The mediation took place, positions were discussed openly and within 3.5 hours both neighbors reached a written settlement.

 

Joy filled the room, the neighbors shook each others hands and openly stated they could be friends again.

 

Mediation allows the parties to "work" for a common benefit.

 

A "neutral" was valuable and the real estate mediation was a success.

 

Elder Mediation 10-25-2009 by Jim W Hildreth

 

Conflicts involving older adults can be a complex mix of legal, phsychological

and spirtual issues. Elder Mediation is often multi-issue, multi-parties

and multi-generational.

 

The Arnold resident makes the transition from a ranch house with acreage

and a home filled with memories, the loss of his wife and a move to Sonora,

closer to medical needs and less snow.

 

The long term Bay Area residents move to Sonora, following their long time dreams of a countryhome and the "Golden Years" only to be faced with mounting medical issues, a death of a spouse and being served a pre-foreclosure notice.

At age 85 this World War Veteran feels shame and confusion.

 

Mom lives in Columbia and is comfortable in her single wide mobile, she is served locally with Meals on Wheels.

She needs assistance in her daily living needs, her son lives in Southern California and has been laid off, making it difficult to assist and visit his mother.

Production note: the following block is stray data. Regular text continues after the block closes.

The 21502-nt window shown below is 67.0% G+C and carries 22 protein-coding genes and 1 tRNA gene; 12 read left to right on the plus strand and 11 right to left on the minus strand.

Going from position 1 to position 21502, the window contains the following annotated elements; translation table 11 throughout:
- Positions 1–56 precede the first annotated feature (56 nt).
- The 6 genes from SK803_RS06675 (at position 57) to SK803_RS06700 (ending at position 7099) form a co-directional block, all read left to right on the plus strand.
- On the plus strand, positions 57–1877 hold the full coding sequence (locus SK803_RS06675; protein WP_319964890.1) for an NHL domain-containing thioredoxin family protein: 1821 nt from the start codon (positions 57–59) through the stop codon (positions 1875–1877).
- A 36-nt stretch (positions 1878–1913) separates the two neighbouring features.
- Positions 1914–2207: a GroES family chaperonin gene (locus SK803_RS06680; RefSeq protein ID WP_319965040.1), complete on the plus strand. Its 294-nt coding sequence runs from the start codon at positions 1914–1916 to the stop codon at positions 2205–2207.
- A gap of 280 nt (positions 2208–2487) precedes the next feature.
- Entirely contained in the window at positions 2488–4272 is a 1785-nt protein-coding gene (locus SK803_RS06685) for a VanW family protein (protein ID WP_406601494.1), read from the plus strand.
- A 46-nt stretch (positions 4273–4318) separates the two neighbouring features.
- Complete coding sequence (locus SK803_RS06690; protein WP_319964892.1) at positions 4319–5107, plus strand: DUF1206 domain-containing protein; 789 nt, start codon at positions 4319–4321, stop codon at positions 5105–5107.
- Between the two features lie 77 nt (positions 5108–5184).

Toulumne County and Sonora have many support systems in place for our seniors however many mediation partisipants come to a mediation with limited knowledge of the resources available.

Elder Mediation allows a "Neutral" to address concerns of medical, nutrition, safety and day to day needs of paying bills, transportation, social security, the pain and depression of loss of a loveone.

 

In one recent Sonora conflict, the accusation of sexual harrasment and in multiple other disputes was missing funds from a care giver.

Today it is common to see real estate disputes, such a Foreclosure, Short Sales, Loan Modifications, Landlord-Tenant Disputes and Homeowner Associations conflicts.

 

 

Mediation is a way for people in conflict to talk together, with the help of an impartial third party.

Mediation is voluntary and confidential.

The many benefits of Mediation may include:

Mediation increased the role of older adults in the decisions that impact their quality of life.

Mediation helps older adults experss their emotions, preferences and concerns during decision making.

Improves understanding between older adults and the important people in their lives.

Provides an alternative to litigation.